CURRENT blood pressure (BP) management guidelines have so far only focused on BP targets based on measurements at a single time point, without consideration of the proportion of time that people are at target BP. But a growing evidence base suggests time-at-target is an accurate indicator of blood pressure, and the time is coming when clinicians will have the tools to use it with patients.

This focus on cross-sectional measurements has extended to clinical practice. On occasion, an implicit assumption is made that once target BP is first achieved, then future measurements will continue to remain at optimal target.

However BP is highly variable. Single BP measures taken even a few days or weeks apart are poorly reliable as they vary considerably by time of day and season. Many people with a measure below target BP could have many or even most future readings above target.

There is clear evidence that cumulative exposure to high BP is more closely related to organ damage, acute myocardial infarction and stroke than one-off BP readings. An analysis of the Coronary Artery Risk Development in Young Adults (CARDIA) study and the Multi-Ethnic Study of Atherosclerosis (MESA) study suggested that a high cumulative systolic BP was associated with increased left ventricular mass. Higher cumulative exposure to BP over 25 years from young adulthood to middle age has also been associated with increased risk of new onset left ventricular systolic and diastolic dysfunction and higher albuminuria.

New ways to assess BP are therefore needed apart from solely focusing on measures taken at single time points. Time-at-target is the percentage of time spent at the desired BP, and is a novel outcome to assess longitudinal BP control.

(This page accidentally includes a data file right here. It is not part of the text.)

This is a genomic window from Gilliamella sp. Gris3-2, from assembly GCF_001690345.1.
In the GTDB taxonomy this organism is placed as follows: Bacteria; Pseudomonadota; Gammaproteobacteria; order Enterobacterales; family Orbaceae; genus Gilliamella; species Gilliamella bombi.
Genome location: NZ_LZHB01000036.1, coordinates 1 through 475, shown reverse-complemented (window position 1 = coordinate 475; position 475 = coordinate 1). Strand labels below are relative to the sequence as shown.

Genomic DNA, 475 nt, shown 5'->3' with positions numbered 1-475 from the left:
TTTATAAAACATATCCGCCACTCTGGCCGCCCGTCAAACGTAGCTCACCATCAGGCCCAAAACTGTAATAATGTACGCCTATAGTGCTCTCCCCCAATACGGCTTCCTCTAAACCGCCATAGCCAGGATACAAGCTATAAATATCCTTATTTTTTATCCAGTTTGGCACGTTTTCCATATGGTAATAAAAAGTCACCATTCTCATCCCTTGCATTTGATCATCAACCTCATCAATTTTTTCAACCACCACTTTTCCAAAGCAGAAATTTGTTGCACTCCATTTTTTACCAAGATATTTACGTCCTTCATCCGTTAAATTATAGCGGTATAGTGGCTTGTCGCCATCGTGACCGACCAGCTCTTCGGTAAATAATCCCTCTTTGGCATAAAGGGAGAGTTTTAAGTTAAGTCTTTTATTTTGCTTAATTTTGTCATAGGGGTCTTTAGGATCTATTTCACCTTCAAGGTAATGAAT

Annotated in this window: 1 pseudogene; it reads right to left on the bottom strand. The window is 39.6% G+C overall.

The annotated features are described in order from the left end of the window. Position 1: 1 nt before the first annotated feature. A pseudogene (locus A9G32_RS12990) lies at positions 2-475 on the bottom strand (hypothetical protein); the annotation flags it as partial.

The TRIUMPH (TRIple pill vs Usual care Management for Patients with mild-to-moderate Hypertension) trial was a randomised controlled open-label trial conducted by the George Institute for Global Health in urban hospital clinics in Sri Lanka.

The trial compared a once-daily fixed-dose triple combination BP lowering polypill (telmisartan 20 mg, amlodipine 2.5 mg, and chlorthalidone 12.5 mg [triple pill]) (n = 349) with usual care (n = 351). Adults were elgible if they had high BP (defined as BP > 140 mmHg and/or diastolic BP > 90 mmHg; or in patients with diabetes or chronic kidney disease: > 130 mmHg and/or > 80 mmHg) requiring initiation (untreated patients) or escalation (patients receiving monotherapy) of antihypertensive therapy. There were a total of 700 randomised patients (age, 56 ± 11 years; 58% women) recruited. For each individual, time at target was calculated as the percentage of time at target systolic and diastolic BP over the follow-up period as calculated by the extrapolation method used by Chung and colleagues using the BP readings at the different study time points. The number of days at target BP for systolic and diastolic readings were subsequently averaged. The proportion of time at target was calculated by dividing the number of days at target by the follow-up period in days, and then multiplying by 100 to achieve the percentage.